Posted: Oct 8, 2012 at 9:19 PM [Oct 8, 2012]
- National Fire Prevention Week is October 7 - 13
Ann Arbor, Mich. - Many people think a fire won't happen to them. But what happens if it does? And what if there are children in the home? Will they know how to react? Nationwide, about 462 children ages 14 and under die each year in residential fires. Earlier this summer in Washtenaw County, a fire destroyed a family’s apartment, and thankfully there were no fatalities.
“This incident highlights the important need for reminding parents and kids about fire safety,” said Amber Kroeker, Safe Kids Huron Valley Coordinator and Injury Prevention Health Educator for Mott Children’s Hospital.
Safe Kids Huron Valley is visiting pre-schools in Washtenaw and Livingston counties this fall to distribute a fire safety book to kids, “No Dragons for Tea,” that teaches children what they should do in the event of a fire in their home.
“Many adults mistakenly believe that, in a fire, children will run to or call for a parent,” said Kroeker. “Others believe that a child will instinctively know to leave a burning building. Unfortunately, this is not the case. This is why it’s important for parents to teach their children how to act in a fire – it could mean the difference between life and death.”
Younger children frequently are afraid of the very people and things that could save them. For instance, the sound of the smoke alarm or fire engine sirens can frighten children. Also, a firefighter appearing through black smoke in full firefighting gear can appear monster-like and be extremely intimidating to a child. Often children do not want to leave with the firefighter, waiting instead for their parents to rescue them.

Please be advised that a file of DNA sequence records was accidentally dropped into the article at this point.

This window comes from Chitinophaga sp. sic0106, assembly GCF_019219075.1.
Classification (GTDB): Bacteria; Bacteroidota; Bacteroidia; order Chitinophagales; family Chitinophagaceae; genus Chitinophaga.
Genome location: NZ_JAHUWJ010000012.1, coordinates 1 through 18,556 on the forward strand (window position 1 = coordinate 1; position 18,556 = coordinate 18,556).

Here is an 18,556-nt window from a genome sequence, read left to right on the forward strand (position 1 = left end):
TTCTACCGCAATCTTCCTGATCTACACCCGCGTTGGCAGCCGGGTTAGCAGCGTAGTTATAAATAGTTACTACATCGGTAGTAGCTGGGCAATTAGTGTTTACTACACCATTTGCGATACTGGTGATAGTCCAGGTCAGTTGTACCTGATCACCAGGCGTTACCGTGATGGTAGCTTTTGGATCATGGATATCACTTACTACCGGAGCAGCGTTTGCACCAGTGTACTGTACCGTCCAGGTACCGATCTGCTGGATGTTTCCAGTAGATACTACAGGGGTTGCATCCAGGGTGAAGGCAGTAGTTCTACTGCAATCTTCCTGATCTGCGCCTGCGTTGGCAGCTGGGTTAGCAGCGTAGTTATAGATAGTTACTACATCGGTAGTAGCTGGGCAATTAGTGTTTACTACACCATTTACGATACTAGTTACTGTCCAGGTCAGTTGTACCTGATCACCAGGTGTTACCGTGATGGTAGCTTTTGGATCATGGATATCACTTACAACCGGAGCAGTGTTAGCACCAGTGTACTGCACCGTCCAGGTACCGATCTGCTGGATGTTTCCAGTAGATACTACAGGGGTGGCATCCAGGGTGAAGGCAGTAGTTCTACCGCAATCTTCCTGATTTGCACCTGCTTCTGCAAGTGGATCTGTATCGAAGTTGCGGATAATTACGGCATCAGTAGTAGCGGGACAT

Children often view fires as they've seen them on television – slow-moving flames with large, white, puffy clouds of smoke. They need to learn that real fires are not like this at all. Real fires are fast, hot, dark and potentially deadly. The smoke, toxic gases and lack of oxygen can injure people and hamper escape by affecting vision, breathing and judgment. The majority of all childhood fire-related deaths are caused by smoke and toxic gases alone.
Safe Kids Huron Valley recommends that parents and caregivers prepare children on how to act in case of a residential fire by reviewing these safe practices.
Tips for Parents
About Safe Kids Huron Valley
Safe Kids Huron Valley, which includes Livingston and Washtenaw counties, works to prevent unintentional childhood injury, the leading cause of death and disability to children through age 14. Safe Kids Huron Valley is a member of Safe Kids Michigan and Safe Kids Worldwide, a global network of organizations dedicated to preventing unintentional injury. Safe Kids Huron Valley is proudly led by University of Michigan C.S. Mott Children’s Hospital. Founded in 1987 as the National SAFE KIDS Campaign by Children’s National Medical Center with support from Johnson & Johnson, Safe Kids Worldwide is a 501© (3) non-profit organization located in Washington, D.C. For more information about Safe Kids, visit: www.safekids.org or www.michigansafekids.org. For more information about Safe Kids Huron Valley, visit us on Facebook.